What is light painting, exactly?

Practicing light painting commonly entails shooting with long exposure using artificial light sources. These two elements are quite characteristic, however there's a fair range of techniques related to light painting, which enable photographers to create pictures in many different styles. One of the simplest techniques involves drawing letters from a word with a flashlight. The camera continually gathers light for a few seconds, then the exposure is ended. The resulting picture combines every parcel of light received during the exposure, and that's how the full word appears.

I don't see how a torchlight is related to your pictures.

My light gear is more complex than a flashlight, but the rationale stays the same. The main tool I use is a 1m-long LED strip, made of 144 pixels. Each pixel is controlled from a small computer on one end of the strip. There's also a battery for powering both the LEDs and the controller. Moving this staff in front of a camera enables me to create light drawings.

It's quite surprising. It looks like the lights were added with some kind of software!

That's not how it works. Light paintings are drawn live, right in the front of the camera. I'm interested in this process partly because the drawings would be difficult to create otherwise, but mostly because it makes them exist apart from the picture. Photography acts as a catalyst of something physical, ephemeral yet tangible, which draws life from me.

So there's no computer processing involved whatsoever?

Not exactly. Shooting the picture is the most important part, but I also develop it afterwards, with darktable. The shapes from the light drawings are left untouched, but there's still a few technical adjustments to be applied, which are quite common for digital photography: noise reduction, color balancing, hot pixels removal... I consider the meaning of my pictures to be set at the time of the shooting, while development is only supposed to reveal some part of it.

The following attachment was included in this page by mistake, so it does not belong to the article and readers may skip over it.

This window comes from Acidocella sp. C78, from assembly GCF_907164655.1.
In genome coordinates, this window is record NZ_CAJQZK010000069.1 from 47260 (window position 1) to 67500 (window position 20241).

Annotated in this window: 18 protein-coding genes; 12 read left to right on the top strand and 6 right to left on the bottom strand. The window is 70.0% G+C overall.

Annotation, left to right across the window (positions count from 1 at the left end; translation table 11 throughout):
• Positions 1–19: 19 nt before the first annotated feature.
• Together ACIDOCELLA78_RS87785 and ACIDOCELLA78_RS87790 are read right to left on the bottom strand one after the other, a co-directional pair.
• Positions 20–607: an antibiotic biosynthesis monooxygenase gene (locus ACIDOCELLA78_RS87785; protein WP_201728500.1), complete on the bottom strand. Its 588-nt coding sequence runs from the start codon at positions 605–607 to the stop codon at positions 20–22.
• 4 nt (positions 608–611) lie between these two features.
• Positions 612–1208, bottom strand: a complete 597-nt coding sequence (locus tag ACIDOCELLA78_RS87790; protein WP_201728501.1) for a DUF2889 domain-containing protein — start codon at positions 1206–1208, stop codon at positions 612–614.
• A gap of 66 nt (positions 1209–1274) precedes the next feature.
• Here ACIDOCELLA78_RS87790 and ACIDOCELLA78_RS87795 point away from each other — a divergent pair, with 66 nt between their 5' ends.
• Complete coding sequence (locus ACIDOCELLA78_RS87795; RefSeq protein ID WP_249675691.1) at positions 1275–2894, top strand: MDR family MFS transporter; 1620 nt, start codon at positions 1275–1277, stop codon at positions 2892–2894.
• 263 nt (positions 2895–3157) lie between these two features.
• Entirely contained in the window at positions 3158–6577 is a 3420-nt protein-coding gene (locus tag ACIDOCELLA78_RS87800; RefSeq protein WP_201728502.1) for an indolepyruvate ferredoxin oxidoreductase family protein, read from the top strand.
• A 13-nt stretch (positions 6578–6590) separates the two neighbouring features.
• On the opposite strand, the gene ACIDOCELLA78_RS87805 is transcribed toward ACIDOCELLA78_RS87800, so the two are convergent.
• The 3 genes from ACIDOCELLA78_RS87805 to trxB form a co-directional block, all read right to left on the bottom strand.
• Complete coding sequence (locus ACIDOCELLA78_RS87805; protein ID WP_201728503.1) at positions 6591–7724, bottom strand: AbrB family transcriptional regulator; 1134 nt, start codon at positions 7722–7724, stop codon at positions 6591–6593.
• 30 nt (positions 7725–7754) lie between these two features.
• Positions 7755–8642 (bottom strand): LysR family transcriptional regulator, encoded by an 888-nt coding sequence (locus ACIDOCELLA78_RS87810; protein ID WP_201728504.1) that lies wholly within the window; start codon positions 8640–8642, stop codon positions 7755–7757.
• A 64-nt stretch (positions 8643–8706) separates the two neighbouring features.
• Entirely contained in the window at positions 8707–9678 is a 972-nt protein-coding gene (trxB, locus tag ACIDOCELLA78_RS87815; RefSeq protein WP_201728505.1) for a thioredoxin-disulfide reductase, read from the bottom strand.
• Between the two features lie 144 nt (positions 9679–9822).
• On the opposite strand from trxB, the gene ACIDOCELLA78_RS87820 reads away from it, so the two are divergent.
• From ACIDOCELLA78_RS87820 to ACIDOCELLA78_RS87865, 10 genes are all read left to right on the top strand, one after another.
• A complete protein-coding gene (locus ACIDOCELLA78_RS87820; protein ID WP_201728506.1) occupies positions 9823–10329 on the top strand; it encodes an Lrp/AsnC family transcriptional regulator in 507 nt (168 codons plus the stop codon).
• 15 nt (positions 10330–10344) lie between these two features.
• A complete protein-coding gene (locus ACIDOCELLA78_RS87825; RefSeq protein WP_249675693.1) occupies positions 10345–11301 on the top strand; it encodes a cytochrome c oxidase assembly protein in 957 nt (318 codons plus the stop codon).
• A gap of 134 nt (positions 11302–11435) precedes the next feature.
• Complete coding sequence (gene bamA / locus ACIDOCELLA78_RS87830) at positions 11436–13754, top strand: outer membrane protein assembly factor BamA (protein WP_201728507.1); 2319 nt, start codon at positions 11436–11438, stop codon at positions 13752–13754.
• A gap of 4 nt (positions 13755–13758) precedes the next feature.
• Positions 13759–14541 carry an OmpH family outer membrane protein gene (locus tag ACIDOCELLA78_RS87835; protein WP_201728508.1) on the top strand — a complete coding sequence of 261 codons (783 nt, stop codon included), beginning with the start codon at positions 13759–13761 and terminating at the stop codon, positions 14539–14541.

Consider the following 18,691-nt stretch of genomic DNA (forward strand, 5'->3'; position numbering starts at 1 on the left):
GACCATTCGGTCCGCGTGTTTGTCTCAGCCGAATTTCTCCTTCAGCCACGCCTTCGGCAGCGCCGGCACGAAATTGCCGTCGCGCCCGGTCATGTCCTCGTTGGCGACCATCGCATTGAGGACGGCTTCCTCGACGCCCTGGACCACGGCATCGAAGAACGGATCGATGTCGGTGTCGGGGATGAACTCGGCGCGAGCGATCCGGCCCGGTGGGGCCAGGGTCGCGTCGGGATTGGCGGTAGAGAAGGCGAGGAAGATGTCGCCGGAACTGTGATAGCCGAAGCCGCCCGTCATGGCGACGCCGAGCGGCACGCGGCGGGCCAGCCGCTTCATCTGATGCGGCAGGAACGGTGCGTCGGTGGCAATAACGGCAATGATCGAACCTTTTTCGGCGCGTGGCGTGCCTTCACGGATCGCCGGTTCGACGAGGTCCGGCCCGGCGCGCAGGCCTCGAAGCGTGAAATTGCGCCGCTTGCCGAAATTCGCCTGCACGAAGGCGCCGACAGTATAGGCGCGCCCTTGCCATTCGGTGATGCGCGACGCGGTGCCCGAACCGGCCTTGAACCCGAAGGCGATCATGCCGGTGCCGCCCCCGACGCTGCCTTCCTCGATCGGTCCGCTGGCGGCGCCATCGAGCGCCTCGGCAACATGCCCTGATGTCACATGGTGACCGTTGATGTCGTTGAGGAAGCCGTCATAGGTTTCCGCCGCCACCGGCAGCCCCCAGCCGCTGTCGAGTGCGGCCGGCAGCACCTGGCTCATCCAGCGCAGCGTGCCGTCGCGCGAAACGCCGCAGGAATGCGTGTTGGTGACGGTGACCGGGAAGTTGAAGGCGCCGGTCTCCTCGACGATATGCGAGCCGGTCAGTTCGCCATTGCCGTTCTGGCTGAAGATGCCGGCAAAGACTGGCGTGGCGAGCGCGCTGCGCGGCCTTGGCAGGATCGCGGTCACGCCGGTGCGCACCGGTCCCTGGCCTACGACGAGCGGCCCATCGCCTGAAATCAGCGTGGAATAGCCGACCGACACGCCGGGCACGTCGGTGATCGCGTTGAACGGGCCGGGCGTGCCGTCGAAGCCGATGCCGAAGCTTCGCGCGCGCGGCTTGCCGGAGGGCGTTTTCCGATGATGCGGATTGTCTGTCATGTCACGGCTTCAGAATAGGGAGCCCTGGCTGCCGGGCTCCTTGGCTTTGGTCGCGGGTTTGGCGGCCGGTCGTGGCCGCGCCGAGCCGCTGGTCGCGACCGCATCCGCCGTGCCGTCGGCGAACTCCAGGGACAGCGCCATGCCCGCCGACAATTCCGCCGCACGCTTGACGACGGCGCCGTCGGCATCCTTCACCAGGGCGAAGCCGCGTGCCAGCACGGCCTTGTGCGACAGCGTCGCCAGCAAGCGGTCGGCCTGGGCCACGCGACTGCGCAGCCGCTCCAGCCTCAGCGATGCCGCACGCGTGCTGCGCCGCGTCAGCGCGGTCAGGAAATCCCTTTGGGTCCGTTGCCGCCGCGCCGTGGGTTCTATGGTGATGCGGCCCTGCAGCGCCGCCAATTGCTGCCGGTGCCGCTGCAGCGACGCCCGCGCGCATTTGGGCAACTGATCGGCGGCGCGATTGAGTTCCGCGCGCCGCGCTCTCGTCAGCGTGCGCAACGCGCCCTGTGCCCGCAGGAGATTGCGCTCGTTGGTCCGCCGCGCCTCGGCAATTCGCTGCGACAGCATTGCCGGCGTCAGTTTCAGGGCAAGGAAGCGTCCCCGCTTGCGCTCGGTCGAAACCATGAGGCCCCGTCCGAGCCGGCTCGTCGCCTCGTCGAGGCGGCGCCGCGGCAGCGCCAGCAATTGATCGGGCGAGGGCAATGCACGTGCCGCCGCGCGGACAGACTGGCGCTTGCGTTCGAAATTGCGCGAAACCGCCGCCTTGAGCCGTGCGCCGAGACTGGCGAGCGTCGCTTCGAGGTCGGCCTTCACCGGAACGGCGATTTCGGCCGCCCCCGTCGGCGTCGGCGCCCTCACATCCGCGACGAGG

How come you're nowhere on the pictures?

The final picture is made of every element which sent light to the camera (be it emitted light or reflected light). As long as I stay behind the LEDs, there's no light coming off me, so I can't be seen and I won't appear on the picture. The image on top is different, because a mounted flash fired once I'd finished moving the LEDs around.

How long does it take for you to shoot one picture?

Speaking of exposure only, it lasts about fifteen seconds on average. Sometimes I use longer shutter speeds, but rarely more than two minutes. However, there's a whole preparation before the shot itself. There's framing, and searching for a light pattern, and balancing all the lights in the scene, and configuring the camera, then repeating the shot a few times until I make the right moves... It often adds up to more than two hours for every picture! Then again, this does not account for location scouting, electronics and programming, digital development, etc.

Once the location is set, do you already know what you're going to draw?

Sometimes I do, but mostly I don't. The first thing I do is loading the LED-controlling computer with several programs. One of the simplest ones, for instance, is able to make the whole strip blink from white to nothing every half second. Another one displays a colour gradient from red to green, from one end of the strip to the other. Then when I get to the shooting location, I usually try two or three of these before settling on the one I feel will make the picture relevant.

Are these light patterns always laid down in advance?

Several of the algorithms I wrote deal with chance. The overarching logic of the patterns is settled, but there's some randomness involved when they're being run. In the past I've sometimes used an SD card loaded with pictures ready to be reassembled row by row (instead of patterns being computed on-the-fly by the controller), but I've grown out of it.

Is there a way to see some prints from your series?

I began exhibiting my work in 2019. Unfortunately I have no permanent place to display it at the moment. You may still email me at contact@oriane.ink so that we can try and set a meeting.

I really like one of your pictures and I'd like to purchase a print of it. How do I proceed?

I'm glad you liked it! You should find all the information you need right here.

Learn more about the process on my blog:
silhouettes & silences: a light painting workflow.